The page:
In the previous post, Part 5 of the series, I showed my design and construction of the parapet to complete the main structure for Guadalupe Fruit. (You can read that post at: http://modelingthesp.blogspot.com/2017/04/building-guadalupe-fruit-part-5.html .) In the present post, I complete application of the parapet parts to this packing house.
The parapet parts shown in the previous post were painted with Testor’s “Flat Aircraft Dark Gray,” their no. 1226, the same as doors, window frames, and all trim on the building. I had tried to make sure all four parapet segments were correct length to fit together properly, but (wisely, it turned out) did make most of them overlong. That allowed me to make final adjustments as each segment was glued to the structure. I should add that my idea to have an overlapping trim strip (the 1 x 10 piece), to provide more gluing surface than just a butt joint atop the building wall, really worked. The styrene cement securely attached each segment to the top of the wall.
When completed, the parapet made quite a difference in the appearance of the building, at least to my eye. I show below the photo from the previous post, Part 5, of the building with no parapet.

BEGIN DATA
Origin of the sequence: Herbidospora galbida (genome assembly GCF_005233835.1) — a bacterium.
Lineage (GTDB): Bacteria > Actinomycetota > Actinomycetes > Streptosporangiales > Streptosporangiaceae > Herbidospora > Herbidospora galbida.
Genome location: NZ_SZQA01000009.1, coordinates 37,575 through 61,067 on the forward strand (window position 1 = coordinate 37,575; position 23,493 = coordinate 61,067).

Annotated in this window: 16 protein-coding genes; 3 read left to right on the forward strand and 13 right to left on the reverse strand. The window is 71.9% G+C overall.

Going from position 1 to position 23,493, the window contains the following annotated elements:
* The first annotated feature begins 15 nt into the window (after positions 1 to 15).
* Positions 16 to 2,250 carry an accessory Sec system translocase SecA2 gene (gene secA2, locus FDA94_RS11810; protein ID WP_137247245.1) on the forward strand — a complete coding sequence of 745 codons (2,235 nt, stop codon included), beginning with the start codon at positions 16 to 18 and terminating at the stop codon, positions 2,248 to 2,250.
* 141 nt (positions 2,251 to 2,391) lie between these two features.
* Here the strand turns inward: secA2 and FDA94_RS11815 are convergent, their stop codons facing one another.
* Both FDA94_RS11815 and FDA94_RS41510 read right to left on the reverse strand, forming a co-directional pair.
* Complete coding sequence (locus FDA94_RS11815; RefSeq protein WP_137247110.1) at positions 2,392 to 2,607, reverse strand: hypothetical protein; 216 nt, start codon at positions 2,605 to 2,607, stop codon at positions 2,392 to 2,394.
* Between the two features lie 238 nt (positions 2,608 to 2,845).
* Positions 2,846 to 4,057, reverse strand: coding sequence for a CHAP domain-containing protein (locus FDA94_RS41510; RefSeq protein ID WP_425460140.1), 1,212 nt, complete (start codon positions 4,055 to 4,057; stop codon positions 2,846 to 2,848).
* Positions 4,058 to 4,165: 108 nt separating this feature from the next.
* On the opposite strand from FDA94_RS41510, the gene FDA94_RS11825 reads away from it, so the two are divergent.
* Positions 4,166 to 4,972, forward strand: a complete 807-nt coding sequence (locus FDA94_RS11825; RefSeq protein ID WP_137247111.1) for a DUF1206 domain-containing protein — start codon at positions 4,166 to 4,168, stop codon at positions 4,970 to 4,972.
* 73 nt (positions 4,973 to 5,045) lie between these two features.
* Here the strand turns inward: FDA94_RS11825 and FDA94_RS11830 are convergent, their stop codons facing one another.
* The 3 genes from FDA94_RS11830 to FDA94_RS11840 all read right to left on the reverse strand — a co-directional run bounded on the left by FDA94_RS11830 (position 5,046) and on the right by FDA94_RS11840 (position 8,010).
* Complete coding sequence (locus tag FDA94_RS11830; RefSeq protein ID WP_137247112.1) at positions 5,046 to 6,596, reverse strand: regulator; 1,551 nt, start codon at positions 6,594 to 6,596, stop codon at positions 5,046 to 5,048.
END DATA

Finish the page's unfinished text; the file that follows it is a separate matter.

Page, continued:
The following photo shows the building as completed with the parapet. Probably any architect would think the difference obvious and to be expected, but I was happily surprised to see how well the addition of the parapet completed the look of the structure.
There are more things to do with this building, primarily roof details, as I mentioned in the previous post. But I am really pleased with the parapet addition, something I had long planned yet had long postponed, because I was not certain my planned construction method would work (it did) or that it would make much difference in the looks of the building (it definitely did). I guess that’s yet another indication that we all need to go ahead and try an idea, not agaonize over whether it will work exactly as desired. This one has certainly turned out for me.